Lest you think Georgia’s WMAs are too crowded during the squirrel season, let me assure you that is not the case. I hunt some of the bigger WMAs near Atlanta (Paulding Forest, Pine Log Mountain, Sheffield and Allatoona) and rarely see another hunter. In fact, I rarely hear any shooting that would be associated with a squirrel hunt. The best squirrel hunters down their game in one or two shots, so if you hear a barrage of shooting in the distance, you can almost be sure it’s not a squirrel hunter.
Here’s a look at how things are shaping up around the state and what Peach State squirrel hunters can expect in 2010.
In northwest Georgia, squirrel hunters have plenty of opportunities to hunt squirrels on public land, with some 20 WMAs that offer small-game seasons throughout the fall and winter.
According to Adam Hammond, wildlife biologist for the northwest region, squirrel numbers are high and stable throughout the region, with good numbers of fox and gray squirrels on most areas that are open to squirrel hunting.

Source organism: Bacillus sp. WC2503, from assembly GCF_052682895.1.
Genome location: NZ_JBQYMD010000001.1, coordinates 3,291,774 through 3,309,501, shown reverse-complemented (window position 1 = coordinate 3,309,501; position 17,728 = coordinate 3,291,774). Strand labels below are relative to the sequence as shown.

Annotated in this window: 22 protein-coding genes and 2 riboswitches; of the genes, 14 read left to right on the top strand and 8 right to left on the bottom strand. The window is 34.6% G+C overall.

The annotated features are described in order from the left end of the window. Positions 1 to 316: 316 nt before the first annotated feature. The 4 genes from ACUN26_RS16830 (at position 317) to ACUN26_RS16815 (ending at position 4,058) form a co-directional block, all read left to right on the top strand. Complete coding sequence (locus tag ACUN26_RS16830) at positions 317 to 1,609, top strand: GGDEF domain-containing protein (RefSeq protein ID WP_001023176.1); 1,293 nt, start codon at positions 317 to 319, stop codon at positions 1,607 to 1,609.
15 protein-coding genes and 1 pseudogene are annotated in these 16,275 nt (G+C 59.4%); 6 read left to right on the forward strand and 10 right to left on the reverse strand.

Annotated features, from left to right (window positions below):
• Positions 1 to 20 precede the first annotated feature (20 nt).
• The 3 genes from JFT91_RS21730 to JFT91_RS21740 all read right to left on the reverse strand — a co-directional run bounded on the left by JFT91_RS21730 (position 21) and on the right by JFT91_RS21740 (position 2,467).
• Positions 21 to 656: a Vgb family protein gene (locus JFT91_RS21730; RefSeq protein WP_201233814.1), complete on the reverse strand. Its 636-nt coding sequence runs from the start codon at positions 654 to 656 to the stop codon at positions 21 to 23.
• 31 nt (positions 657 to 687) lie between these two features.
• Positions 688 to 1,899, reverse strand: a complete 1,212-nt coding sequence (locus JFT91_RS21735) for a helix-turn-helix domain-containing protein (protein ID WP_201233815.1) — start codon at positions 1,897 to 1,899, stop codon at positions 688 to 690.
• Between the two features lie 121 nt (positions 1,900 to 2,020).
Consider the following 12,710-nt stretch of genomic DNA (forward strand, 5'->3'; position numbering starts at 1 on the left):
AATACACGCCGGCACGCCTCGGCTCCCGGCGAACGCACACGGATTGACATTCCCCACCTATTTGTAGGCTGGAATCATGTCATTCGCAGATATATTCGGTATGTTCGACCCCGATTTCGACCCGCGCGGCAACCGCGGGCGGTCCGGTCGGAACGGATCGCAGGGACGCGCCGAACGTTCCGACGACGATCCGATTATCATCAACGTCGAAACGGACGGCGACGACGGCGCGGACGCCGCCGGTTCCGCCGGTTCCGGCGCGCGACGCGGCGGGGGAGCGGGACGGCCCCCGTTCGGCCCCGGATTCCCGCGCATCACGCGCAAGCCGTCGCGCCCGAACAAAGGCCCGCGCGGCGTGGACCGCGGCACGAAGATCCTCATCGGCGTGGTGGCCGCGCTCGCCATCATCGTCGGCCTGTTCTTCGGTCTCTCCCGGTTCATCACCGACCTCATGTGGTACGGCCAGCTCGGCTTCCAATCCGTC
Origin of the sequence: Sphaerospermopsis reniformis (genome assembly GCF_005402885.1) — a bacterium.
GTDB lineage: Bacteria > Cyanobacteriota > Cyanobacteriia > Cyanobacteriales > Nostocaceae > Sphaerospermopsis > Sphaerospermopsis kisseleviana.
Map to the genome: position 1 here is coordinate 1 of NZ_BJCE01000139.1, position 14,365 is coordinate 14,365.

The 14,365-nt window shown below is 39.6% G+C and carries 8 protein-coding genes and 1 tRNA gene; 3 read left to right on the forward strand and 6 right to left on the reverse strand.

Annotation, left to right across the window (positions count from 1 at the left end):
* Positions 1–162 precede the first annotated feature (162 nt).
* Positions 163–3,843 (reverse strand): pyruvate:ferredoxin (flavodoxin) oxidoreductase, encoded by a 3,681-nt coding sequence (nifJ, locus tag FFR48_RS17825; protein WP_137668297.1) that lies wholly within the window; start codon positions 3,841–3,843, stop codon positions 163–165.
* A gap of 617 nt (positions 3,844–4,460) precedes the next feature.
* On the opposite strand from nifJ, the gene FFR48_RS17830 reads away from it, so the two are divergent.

“We had a good year for acorn and hickory-nut production, so hunters can expect to see plenty of squirrels in the northwest region this fall,” Adam said.
Among Adam’s top picks were the east and west sides of the Cohutta WMA and the hardwood stands on Coosawattee Carters Lake WMA.
Among the most productive WMAs in northwest Georgia, hunters would be hard pressed to beat Paulding Forest on Highway 278 outside of Dallas.
At just more than 25,000 acres, Paulding Forest WMA consists primarily of hardwood bottoms with some pine plantations on the high ground. Most of the hardwood areas are untouched by forest-cutting crews, and just about any oak and hickory ridge will hold enough squirrels to keep a hunter busy all season.